• On 24 July 2008, three brokers, who manipulated (India) limited in 2004-05, were let off. They were: BR Mehta & Sons, Babubhai Purshottamdas and Apex Stock Brokers. Again, they helped create artificial volumes in the scrip through common clients Chetan Shah and Piyush Desai. SEBI’s order says that, at times, the fake volumes accounted for 25% of trading in the scrip; but it still didn’t merit even a consent proceeding.

• On 4 April 2008, SEBI let off Pragya Securities with a warning for massive manipulation in Dhanalaxmi Roto Spinners’s shares, although its client’s (Harmohan Singh Sabharwal) transactions accounted for 50% of the scrip’s volumes in 2006.

• On 27 January 2009, Arihant Capital Markets of Indore, Sam Global Securities and Integrated Master Securities were let off through three separate warning orders, despite working together in price rigging, creating artificial volumes and synchronised trading in the shares of Pondy Oxides & Chemicals. An almost identical warning letter, mentions Ankita Securities, ISF Securities and Cosmo Corporate Services as clients for all three brokerage firms. Their trades accounted for 22% of volumes in the scrip in 2004-05. This massive operation, conducted nationally, also didn’t merit sterner enforcement action.

• On 30 June 2009, PK Agarwal & Co, Toshit Securities and Pramod Kothari of the Calcutta Stock Exchange were let off with a warning for ‘cross trades and synchronized trading’ in the shares of GK Consultants Ltd; the order does not say when the mischief occurred.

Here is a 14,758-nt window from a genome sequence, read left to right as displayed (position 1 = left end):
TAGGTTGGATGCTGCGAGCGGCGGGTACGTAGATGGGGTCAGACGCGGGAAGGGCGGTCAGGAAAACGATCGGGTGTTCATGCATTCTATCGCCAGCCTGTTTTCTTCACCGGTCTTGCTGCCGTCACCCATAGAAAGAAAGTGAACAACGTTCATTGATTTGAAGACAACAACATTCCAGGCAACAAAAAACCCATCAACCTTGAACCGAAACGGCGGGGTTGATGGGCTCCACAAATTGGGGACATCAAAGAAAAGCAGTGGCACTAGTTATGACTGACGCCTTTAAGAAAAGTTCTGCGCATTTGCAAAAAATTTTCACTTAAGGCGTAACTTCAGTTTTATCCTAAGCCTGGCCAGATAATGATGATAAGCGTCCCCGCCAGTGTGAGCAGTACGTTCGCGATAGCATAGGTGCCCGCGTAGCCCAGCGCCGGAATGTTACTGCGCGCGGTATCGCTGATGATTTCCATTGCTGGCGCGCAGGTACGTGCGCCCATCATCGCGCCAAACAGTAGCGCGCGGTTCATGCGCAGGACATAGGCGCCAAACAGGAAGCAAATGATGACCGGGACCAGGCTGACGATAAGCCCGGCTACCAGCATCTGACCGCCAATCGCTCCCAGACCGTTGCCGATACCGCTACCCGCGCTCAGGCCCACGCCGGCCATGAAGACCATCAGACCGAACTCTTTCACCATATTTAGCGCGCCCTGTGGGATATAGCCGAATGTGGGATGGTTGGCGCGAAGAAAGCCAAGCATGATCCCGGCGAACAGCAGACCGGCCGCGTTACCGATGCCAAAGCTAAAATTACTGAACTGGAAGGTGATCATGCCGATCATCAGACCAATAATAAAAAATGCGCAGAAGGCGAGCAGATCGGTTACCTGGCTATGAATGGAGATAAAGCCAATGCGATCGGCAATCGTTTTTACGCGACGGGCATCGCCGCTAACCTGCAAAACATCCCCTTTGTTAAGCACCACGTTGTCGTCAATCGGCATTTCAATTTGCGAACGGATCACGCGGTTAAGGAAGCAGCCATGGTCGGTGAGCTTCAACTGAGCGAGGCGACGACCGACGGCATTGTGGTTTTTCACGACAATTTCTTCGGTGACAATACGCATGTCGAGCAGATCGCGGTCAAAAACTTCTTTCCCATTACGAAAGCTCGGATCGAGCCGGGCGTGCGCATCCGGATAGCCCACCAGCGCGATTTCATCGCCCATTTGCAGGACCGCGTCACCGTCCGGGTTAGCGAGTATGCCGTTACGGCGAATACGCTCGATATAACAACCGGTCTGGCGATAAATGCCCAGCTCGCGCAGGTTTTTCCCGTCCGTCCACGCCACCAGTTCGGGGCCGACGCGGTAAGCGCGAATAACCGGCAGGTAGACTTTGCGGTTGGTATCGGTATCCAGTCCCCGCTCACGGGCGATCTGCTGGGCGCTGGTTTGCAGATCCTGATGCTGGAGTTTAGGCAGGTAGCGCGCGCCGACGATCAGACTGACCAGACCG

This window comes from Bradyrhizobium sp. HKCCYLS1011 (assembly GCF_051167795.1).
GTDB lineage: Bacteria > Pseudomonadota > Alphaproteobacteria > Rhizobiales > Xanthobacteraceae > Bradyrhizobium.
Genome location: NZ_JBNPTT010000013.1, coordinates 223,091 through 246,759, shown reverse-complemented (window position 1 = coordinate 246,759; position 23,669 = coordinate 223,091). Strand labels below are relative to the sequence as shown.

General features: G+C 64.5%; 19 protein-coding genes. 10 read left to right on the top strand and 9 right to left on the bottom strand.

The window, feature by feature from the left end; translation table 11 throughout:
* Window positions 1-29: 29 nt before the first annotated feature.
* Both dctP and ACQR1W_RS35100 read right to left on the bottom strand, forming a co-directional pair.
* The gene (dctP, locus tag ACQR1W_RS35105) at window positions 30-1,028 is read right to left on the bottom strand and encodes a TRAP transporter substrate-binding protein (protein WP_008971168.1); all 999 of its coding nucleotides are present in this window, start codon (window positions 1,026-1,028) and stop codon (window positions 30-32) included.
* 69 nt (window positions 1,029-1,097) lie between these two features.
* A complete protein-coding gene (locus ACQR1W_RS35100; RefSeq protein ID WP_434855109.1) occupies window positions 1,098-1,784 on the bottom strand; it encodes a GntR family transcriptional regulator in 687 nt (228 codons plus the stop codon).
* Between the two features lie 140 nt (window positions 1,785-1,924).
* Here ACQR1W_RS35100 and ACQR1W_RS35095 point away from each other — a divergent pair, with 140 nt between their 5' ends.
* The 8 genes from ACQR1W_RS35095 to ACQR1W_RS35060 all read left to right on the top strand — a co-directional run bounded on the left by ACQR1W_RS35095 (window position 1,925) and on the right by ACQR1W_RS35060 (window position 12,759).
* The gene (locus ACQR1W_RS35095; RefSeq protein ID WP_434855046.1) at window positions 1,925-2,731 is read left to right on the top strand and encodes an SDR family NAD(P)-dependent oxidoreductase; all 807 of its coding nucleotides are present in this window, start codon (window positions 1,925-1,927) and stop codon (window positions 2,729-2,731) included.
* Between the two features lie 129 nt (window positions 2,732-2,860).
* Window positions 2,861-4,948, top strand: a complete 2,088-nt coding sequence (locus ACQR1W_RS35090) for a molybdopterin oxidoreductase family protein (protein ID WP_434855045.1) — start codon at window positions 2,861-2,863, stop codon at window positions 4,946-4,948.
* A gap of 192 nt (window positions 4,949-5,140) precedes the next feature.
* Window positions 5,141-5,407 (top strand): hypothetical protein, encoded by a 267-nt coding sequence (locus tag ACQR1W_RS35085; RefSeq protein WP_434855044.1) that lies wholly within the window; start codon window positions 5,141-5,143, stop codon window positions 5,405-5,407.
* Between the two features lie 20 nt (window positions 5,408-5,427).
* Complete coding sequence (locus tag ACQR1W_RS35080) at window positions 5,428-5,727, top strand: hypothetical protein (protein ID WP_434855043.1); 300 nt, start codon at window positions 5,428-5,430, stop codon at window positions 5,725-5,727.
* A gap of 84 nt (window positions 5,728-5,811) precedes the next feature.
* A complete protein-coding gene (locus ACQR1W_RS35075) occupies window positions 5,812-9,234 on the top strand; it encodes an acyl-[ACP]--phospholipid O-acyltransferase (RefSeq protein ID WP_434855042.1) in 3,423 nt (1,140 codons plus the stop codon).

• On 1 April 2010, SP Jain Securities was let off for ‘synchronized and structured trades’ in Gulshan Polyols through one Hemant Sheth. Hemant Sheth, and an entity called Shree Radhe, worked through two other brokerage firms (Arcadia Shares & Stock Brokers as well as Dani Shares & Stocks) to ramp up the price in 2006 and create artificial volumes. All three got only a warning.

• On 3 June 2008, three firms—ISJ Securities, Mahesh Kothari and Sovereign Securities, caught indulging in circular, synchronised and structured trades for clients in shares of Sun Infoways in 2001 were let off.

• On 30 May 2008, SEBI let off Nitin Goradia and the firm Shripal Jain Share & Stock Broker for ‘structured’ and ‘circular’ deals in the BSEL Infrastructure Realty scrip executed by their clients. There is no mention of when the dubious transactions occurred.

• On 12 May 2008, Ashika Stock Broking of Kolkata and Fortis Securities of Mumbai (now Religare Securities) were warned for synchronised and structured trades in HFCL Infotel (2004-05) for clients.

• On 22 May 2008, Religare Securities, UTI Securities and India Bulls Securities got warned for synchronised trading in Today’s Writing Products. All three seem to have a common set of clients doing the manipulation. Religare Securities got a second warning in 10 days but no escalation in enforcement action. Why?

• On 5 March 2008, Pioneer Intermediaries was warned for pushing Crane Software shares as a good buy while it was accumulating it in a proprietary account for over 10 months (in 2002-2003). Bakliwal Financial Services and BMA Stock Broking (25 June 2009) were let off for manipulation of Vipul Ltd; Balaji Equities (5 August 2009) and Pawan Kumar Choudhary (let off a second time) for manipulating T-Spiritual World (2004); Adolf Pinto and Galaxy Broking (Ahmedabad) were let off on 23 June 2009 for synchronised trades in Shalimar Production. Galaxy Broking was let off again in September 2009 for synchronised trades in Era Construction (during 2004) so was Sanchay Fincom of Indore.

These orders suggest that SEBI’s investigation, adjudication and enforcement action depends on the whims of investigation officials. SEBI does not feel that it owes the public an explanation for who is punished and who is let off. Such capriciousness can only breed corruption and brew a scandal that is bound to hit the finance ministry some day.

Sucheta Dalal is the managing editor of Moneylife. Subscribers get free help in resolving their problems with select providers of financial services. She can be reached at suchetadalal


-- Sucheta Dalal